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McCaffrey v. McCaffrey

Supreme Court of New York, Third Department

June 6, 2013

JOHN J. McCAFFREY JR., Appellant- Respondent,
CAROLYN McCAFFREY, Respondent- Appellant.

Calendar Date: April 25, 2013

Assaf & Siegal, PLLC, Albany (Michael D. Assaf of counsel), for appellant-respondent.

Friedman & Molinsek, PC, Delmar (Michael P. Friedman of counsel), for respondent-appellant.

Before: Rose, J.P., Lahtinen, Spain and Garry, JJ.


Spain, J.

Cross appeals from a judgment of the Supreme Court (Teresi, J.), entered February 17, 2012 in Albany County, ordering, among other things, equitable distribution of the parties' marital property, upon a decision of the court.

The parties were married in 1999. In late 2010, plaintiff (hereinafter the husband) commenced the instant action and the parties subsequently consented to a no-fault divorce. The parties stipulated to the value of the marital home and the division of certain marital property and the action proceeded to a nonjury trial for resolution of the remaining maintenance and equitable distribution issues. Following trial, Supreme Court, among other things, distributed the parties' marital debt to the husband, awarded defendant (hereinafter the wife) maintenance and a portion of the husband's enhanced earnings attributable to his college degrees, and ordered the wife to reimburse the husband for certain mortgage payments that accrued during the pendency of the action. The husband now appeals and the wife cross-appeals.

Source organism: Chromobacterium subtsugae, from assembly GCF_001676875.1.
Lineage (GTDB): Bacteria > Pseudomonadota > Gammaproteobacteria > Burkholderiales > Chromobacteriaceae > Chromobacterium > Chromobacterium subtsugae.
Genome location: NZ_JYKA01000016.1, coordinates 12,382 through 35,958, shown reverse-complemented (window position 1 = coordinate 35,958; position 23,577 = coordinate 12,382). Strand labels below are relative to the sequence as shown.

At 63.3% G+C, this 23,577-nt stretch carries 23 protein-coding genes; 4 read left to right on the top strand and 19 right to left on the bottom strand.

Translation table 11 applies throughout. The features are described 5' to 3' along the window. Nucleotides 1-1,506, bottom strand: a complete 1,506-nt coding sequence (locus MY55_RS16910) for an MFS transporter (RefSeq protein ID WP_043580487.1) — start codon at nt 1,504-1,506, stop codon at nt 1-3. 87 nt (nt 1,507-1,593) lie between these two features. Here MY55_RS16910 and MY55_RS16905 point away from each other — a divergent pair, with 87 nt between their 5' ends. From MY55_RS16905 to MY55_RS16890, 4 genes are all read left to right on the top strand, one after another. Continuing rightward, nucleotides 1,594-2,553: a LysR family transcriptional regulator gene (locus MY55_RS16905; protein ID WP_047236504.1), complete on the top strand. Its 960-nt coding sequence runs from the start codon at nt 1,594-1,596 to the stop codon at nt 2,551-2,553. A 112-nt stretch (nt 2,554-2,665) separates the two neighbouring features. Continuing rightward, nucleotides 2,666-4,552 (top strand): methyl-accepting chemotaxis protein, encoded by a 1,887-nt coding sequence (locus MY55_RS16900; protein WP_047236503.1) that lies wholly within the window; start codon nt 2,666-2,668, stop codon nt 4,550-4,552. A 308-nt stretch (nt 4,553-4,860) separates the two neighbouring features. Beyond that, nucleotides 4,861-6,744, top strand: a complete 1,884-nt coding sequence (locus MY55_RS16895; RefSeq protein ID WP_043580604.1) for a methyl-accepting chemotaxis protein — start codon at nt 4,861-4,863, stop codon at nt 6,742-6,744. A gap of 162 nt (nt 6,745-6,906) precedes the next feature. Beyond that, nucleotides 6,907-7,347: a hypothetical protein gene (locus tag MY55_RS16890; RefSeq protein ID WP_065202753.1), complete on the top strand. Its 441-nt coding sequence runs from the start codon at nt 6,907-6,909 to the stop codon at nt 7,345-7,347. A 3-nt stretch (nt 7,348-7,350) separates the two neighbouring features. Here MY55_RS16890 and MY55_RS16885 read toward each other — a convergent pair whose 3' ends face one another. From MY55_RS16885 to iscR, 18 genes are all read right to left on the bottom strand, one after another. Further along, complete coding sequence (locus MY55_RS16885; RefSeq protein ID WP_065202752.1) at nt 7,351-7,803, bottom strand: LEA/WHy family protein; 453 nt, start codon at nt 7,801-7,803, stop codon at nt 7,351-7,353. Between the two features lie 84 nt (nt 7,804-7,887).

The husband first argues that Supreme Court abused its discretion by awarding the wife maintenance, which he contends is excessive and unwarranted in light of the wife's ability to be self-supporting and because, he argues, the court improperly found that he had wastefully dissipated marital assets. Viewing the record in its totality, we agree. "[T]he primary purpose of maintenance is to encourage self-sufficiency by the recipient" (Quinn v Quinn, 61 A.D.3d 1067, 1071 [2009]; accord Biagiotti v Biagiotti, 97 A.D.3d 941, 942 [2012]), and "[m]aintenance is appropriate where... the marriage is of long duration, the recipient spouse has been out of the work force for a number of years, has sacrificed her or his own career development or has made substantial noneconomic contributions to the household or to the career of the payor" (Ndulo v Ndulo, 66 A.D.3d 1263, 1265 [2009]; see Williams v Williams, 99 A.D.3d 1094, 1095 [2012]). Here, the parties' marriage was not of particularly long duration (12 years), and they had no children together. When this action was commenced, the husband was 52 years old and the wife was 42 years old. Both parties were in good health and were gainfully employed, with the husband earning an annual salary of approximately $113, 000 and the wife earning an annual salary of $65, 000 (compare Williams v Williams, 99 A.D.3d at 1095-1096). In addition, the wife had separate property consisting of $66, 000 in a trust account and $27, 000 in savings bonds, both of which she testified were in her name but had been set aside by her parents for their elder care. Supreme Court found that both parties were self-supporting, and they stipulated to an equal division of their retirement and deferred compensation plans and neither party lost health insurance as a result of the divorce.